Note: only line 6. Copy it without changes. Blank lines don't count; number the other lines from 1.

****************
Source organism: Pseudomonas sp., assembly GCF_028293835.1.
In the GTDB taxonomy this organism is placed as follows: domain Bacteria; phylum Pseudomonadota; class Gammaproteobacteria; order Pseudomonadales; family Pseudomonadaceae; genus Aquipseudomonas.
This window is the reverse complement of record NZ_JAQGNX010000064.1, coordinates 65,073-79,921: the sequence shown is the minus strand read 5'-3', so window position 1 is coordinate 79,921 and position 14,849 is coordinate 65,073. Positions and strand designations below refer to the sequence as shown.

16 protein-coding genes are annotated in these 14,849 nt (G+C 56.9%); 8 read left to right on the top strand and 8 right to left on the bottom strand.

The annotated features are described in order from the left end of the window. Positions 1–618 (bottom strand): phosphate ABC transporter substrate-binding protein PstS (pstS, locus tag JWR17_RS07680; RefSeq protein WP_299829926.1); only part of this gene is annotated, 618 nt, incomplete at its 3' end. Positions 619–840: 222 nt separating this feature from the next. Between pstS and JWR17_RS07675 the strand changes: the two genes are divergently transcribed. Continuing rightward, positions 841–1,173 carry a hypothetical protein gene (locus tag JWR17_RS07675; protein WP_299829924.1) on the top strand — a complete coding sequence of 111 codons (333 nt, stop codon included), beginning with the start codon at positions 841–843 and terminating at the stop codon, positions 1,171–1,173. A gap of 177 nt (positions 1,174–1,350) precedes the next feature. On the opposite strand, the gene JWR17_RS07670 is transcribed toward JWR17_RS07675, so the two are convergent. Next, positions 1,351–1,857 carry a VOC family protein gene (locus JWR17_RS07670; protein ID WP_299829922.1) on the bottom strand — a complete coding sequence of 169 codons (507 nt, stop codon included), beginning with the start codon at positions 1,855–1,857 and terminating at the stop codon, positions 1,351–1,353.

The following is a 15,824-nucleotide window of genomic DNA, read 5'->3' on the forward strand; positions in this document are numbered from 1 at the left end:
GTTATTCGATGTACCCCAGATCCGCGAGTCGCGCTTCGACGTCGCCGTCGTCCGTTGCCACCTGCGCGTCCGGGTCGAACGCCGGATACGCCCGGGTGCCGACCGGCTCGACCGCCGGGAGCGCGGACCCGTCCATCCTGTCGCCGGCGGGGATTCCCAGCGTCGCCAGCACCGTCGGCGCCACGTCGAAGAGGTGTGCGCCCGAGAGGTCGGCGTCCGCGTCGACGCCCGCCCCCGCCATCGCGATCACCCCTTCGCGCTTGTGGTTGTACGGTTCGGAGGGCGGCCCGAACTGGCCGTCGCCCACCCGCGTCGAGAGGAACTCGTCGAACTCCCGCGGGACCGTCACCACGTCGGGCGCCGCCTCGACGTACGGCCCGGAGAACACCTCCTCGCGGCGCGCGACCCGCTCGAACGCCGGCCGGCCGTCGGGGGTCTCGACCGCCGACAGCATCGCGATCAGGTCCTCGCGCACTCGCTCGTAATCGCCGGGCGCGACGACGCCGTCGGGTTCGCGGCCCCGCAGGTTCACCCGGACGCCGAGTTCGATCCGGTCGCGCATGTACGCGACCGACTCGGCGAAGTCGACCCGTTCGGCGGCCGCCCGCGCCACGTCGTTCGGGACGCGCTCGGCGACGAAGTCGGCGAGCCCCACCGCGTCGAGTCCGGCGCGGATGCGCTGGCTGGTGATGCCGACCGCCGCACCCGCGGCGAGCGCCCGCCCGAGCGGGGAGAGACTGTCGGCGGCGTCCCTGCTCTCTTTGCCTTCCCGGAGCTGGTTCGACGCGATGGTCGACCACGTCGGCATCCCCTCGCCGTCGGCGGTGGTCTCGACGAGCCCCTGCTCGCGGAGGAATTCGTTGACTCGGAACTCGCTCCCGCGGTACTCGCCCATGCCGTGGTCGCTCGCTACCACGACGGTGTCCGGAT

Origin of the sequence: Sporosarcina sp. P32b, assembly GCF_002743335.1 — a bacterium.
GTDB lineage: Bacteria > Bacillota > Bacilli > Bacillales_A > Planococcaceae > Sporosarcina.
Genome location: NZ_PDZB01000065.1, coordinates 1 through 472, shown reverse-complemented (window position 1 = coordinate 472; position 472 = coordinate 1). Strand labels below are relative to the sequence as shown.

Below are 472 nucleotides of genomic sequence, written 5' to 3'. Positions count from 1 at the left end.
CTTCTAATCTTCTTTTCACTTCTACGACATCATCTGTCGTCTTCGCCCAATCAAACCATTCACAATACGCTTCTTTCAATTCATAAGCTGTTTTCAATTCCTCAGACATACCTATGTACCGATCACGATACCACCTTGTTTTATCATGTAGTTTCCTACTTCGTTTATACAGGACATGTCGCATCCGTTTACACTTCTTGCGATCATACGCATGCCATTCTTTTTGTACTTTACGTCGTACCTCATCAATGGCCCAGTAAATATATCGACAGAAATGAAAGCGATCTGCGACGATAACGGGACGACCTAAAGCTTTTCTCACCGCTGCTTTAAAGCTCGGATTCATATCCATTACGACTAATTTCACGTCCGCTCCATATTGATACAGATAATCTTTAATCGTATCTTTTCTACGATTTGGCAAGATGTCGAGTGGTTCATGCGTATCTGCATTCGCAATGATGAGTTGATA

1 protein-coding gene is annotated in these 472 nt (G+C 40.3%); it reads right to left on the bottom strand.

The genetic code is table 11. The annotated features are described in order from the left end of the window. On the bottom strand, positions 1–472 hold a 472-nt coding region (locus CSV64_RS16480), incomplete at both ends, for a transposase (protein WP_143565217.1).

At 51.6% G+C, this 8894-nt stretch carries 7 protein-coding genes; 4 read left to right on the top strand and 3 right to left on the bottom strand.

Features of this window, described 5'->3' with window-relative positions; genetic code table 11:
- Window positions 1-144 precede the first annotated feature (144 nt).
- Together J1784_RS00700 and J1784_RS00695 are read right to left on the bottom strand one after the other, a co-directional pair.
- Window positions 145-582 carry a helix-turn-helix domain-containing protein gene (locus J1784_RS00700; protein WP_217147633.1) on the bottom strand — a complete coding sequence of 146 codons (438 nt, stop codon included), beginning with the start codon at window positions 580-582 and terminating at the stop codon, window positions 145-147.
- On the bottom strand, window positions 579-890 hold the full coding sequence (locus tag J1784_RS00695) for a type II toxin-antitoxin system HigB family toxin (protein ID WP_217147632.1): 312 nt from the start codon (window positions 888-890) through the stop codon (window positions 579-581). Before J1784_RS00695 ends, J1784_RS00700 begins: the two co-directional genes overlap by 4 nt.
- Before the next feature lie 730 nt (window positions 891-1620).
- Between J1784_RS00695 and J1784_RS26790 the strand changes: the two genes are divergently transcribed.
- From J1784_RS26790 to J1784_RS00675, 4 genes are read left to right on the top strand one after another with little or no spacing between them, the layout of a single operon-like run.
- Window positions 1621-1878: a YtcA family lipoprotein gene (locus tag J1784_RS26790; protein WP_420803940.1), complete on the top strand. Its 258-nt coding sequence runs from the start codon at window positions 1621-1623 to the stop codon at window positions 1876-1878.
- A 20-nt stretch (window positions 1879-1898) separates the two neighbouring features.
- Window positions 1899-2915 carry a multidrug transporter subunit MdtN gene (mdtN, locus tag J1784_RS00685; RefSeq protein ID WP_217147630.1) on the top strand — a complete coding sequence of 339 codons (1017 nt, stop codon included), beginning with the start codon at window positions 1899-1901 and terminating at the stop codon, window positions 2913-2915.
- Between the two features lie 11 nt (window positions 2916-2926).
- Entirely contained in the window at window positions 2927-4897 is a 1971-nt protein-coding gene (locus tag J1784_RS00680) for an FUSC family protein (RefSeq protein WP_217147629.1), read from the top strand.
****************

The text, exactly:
The following is a 15,824-nucleotide window of genomic DNA, read 5'->3' on the forward strand; positions in this document are numbered from 1 at the left end: